Aphids spend their days sucking sap from leaves. Those leaves can be high off the ground. "High" of course, being a relative term, but think of it this way: Five feet high up is 381 aphids tall. Which is why things get so dicey when a ladybug comes by.

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Krulwich Wonders...
12:37 pm
Thu February 7, 2013

Next Time Your Mom Says Don't Go Out in The Rain, Spray Yourself With This

YouTube

Originally published on Thu February 7, 2013 12:38 pm

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Krulwich Wonders...
2:13 pm
Tue February 5, 2013

Dinosaurs With Attitude

Courtesy of Julius T. Csotonyi

Come on, this isn't serious, is it? There was an animal that looked like this?

It's a dinosaur — scaly, fuzzy, with an oversized zebra-striped head, leopard-spotted legs, tiger stripes on the tail and two unfoldable wings permanently erect and attached to its feet. Really?

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Krulwich Wonders...
11:22 am
Mon February 4, 2013

Irresistible Meets Unstoppable. Who Wins?

YouTube

Originally published on Mon February 4, 2013 11:37 am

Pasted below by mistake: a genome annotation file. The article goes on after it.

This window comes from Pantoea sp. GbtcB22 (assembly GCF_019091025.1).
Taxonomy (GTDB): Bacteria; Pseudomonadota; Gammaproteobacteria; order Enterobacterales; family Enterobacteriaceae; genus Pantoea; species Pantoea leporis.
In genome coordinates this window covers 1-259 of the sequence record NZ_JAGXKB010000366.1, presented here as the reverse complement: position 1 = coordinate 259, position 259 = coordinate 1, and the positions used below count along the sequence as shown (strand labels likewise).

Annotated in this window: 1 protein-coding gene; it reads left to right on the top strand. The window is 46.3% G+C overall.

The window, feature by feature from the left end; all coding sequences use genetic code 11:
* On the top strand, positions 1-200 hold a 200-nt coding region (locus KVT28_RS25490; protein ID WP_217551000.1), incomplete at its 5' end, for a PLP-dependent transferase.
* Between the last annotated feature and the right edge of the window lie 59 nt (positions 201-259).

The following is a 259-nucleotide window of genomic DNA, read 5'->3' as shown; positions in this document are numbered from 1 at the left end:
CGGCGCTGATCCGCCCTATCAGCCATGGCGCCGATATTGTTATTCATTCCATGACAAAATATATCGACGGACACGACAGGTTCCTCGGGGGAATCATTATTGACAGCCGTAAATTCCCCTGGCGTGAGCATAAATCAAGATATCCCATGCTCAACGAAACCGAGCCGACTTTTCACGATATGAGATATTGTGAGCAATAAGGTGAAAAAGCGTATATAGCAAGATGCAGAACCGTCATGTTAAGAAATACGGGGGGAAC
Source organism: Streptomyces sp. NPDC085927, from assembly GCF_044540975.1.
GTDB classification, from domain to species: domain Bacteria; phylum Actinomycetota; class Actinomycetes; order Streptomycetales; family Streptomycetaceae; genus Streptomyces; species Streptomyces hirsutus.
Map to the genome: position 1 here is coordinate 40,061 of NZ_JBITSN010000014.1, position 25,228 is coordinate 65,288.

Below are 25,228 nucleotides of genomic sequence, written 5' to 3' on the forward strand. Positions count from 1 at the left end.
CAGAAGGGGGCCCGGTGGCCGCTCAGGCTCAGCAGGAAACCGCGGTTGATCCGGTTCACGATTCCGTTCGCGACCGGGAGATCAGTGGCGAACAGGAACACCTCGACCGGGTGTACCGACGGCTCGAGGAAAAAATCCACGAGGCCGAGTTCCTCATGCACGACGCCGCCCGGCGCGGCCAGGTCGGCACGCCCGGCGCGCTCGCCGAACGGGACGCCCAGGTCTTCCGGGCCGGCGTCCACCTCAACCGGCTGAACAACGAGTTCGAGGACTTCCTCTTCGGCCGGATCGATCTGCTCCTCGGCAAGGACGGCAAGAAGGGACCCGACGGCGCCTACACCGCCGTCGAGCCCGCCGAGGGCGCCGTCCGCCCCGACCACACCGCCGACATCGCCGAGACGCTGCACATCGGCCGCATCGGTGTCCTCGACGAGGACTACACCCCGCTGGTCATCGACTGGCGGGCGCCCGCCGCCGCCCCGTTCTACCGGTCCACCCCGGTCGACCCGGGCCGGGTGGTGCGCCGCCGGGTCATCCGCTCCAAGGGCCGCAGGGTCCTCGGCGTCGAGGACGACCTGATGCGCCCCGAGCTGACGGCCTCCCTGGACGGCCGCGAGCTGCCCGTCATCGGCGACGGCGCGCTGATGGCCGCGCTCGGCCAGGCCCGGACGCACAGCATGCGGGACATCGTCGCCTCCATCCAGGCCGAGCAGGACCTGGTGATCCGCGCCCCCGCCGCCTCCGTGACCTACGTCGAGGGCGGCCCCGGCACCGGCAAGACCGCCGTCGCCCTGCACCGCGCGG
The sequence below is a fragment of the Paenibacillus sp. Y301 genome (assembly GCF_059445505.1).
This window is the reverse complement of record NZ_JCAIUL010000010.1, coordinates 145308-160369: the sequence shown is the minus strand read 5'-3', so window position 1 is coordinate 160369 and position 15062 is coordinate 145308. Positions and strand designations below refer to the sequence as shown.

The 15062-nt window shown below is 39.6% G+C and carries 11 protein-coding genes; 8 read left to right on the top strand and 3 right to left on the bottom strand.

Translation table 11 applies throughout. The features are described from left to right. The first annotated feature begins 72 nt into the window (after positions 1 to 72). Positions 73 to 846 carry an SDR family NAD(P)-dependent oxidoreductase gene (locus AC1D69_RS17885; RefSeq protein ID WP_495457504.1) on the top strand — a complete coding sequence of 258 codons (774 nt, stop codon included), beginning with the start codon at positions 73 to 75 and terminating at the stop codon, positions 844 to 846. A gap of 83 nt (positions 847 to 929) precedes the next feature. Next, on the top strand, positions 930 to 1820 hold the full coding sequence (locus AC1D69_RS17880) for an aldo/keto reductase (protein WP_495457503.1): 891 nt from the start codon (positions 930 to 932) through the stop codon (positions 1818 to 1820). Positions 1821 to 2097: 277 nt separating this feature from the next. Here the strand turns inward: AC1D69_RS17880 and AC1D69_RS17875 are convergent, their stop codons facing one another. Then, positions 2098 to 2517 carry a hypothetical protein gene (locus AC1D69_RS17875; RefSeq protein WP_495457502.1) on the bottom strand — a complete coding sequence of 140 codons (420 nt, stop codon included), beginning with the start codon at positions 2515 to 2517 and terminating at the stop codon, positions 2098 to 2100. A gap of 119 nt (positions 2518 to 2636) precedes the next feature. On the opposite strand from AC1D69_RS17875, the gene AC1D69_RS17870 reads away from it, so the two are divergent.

It's such a tantalizing question: What if an irresistible object crashes into an immovable object, what happens? Would the unmovable move? Would the irresistible be resisted? Which one would prevail? Somebody must have thought about this, must have an answer.

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Krulwich Wonders...
2:11 pm
Wed January 30, 2013

Pale Blue Blobs Invade, Freeze, Then Vanish

Courtesy of Emmanuel Coupe Kalomiris

It's a lake, yes. But it's also a bomb. Those pale blue blobs, stacked like floating pancakes down at the bottom of this photograph? They're astonishingly beautiful, yes, but they can be dangerous.

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Krulwich Wonders...
11:33 am
Mon January 28, 2013

My Yeast Let Me Down: A Love Song

YouTube

In a moment, there's going to be singing. It will be a love song, sung by Nathaniel, a sad-eyed, blue-gloved scientist who gave his heart to an organism, but then did her wrong. (Or maybe she did him wrong. These things get complicated.)